regenerative cape town: a complex systems approach to settlement upgrading
This theory and technology paper is being driven by my personal interest in cities, their networks, and the role they play in creating the urban world around us. Having previously studied sustainable development, I have become acutely aware of the myriad social, environment and economic problems that exist today and how our methods of development have ultimately given birth to these problems.
Moreover, it is becoming increasingly apparent that cities and the resources that they consume play a central role in pushing the earth toward its ecological boundaries. As cities across the developing world continue to urbanise and modernise at dramatic rates, they will inevitably play a central role in the maintenance of the natural systems we depend on for our development, and survival.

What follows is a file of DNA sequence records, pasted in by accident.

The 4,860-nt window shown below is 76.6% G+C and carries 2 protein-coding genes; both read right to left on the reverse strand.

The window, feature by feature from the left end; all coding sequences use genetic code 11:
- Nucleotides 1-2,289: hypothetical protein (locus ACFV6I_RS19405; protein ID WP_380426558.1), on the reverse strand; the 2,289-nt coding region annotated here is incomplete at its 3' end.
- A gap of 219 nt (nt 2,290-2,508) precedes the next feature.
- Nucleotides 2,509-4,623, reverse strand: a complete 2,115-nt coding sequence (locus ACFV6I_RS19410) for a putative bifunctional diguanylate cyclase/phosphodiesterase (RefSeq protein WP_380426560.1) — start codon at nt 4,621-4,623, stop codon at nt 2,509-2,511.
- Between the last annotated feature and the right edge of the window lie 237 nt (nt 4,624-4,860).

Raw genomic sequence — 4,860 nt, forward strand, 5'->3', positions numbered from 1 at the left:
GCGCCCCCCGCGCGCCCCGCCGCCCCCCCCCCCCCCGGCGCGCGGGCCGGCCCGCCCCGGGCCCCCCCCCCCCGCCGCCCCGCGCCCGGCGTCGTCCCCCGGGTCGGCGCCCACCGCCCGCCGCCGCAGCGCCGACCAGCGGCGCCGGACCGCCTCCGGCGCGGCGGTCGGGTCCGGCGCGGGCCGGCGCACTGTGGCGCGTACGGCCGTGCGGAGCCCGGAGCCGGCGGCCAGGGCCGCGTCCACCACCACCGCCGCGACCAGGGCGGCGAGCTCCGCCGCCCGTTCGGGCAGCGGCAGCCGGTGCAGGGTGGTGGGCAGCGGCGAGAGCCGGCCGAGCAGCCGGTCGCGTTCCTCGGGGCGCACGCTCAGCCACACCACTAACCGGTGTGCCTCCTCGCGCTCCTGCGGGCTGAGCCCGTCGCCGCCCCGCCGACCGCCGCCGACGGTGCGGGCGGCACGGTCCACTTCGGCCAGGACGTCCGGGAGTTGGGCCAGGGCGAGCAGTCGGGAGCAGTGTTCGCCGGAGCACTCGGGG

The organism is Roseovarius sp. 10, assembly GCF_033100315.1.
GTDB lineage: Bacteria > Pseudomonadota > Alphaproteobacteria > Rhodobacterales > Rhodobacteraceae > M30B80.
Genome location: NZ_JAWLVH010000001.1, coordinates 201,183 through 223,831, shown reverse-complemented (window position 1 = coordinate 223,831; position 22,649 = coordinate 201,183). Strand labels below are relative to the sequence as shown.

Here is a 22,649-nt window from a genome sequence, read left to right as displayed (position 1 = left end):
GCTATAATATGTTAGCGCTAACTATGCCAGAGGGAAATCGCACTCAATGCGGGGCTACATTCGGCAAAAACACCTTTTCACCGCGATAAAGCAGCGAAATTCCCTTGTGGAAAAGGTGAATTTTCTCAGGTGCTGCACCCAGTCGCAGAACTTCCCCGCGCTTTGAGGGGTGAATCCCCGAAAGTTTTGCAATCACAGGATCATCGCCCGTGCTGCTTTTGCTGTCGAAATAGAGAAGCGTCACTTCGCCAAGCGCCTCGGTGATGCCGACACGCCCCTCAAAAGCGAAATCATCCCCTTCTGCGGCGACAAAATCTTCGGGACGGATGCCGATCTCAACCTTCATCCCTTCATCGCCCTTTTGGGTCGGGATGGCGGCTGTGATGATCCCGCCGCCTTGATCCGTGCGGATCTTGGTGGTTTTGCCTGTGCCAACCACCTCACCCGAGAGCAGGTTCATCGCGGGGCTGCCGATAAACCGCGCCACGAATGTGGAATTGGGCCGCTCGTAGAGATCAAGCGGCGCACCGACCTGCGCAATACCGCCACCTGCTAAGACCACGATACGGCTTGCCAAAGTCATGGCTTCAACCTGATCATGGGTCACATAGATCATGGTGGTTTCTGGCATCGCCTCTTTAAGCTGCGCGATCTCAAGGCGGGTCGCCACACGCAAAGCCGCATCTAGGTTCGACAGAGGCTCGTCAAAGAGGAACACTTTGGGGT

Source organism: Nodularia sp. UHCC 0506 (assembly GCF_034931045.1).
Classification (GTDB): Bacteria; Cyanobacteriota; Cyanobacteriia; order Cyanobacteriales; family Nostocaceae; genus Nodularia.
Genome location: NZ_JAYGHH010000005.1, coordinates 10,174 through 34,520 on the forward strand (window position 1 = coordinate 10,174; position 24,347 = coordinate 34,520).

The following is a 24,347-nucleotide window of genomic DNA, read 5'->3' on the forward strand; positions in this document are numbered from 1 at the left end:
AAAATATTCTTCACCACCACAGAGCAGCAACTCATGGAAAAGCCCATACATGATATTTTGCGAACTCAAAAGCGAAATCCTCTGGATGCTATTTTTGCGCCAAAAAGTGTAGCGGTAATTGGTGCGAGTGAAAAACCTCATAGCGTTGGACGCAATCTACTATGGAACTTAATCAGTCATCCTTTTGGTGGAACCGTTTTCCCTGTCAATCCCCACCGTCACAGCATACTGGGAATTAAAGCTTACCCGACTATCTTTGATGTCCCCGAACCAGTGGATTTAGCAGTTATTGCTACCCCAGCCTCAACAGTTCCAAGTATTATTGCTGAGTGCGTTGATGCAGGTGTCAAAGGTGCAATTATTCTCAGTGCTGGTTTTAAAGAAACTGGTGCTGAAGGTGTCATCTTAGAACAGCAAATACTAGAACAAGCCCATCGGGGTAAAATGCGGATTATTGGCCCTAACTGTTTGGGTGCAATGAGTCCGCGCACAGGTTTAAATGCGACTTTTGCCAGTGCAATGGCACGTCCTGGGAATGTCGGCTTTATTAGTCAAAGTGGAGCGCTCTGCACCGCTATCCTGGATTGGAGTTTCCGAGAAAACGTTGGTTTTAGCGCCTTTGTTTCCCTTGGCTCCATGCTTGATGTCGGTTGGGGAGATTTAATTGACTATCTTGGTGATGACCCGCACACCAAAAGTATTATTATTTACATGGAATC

However, cities in the global South, like Cape Town, face complex developmental challenges: histories of colonial urban development have made it near impossible to address current spatial and economic divides, they are commonly seen to be some of the most inefficient and unequal in the world, and the ever-increasing informality makes governing and servicing them an increasingly complicated task.
By researching the informal city and the dynamics that characterise it, I hope to find ways which these informal systems can be enhanced or formalised in order improve service delivery, activate a locally based and resilient economy, and improve the well-being of individuals.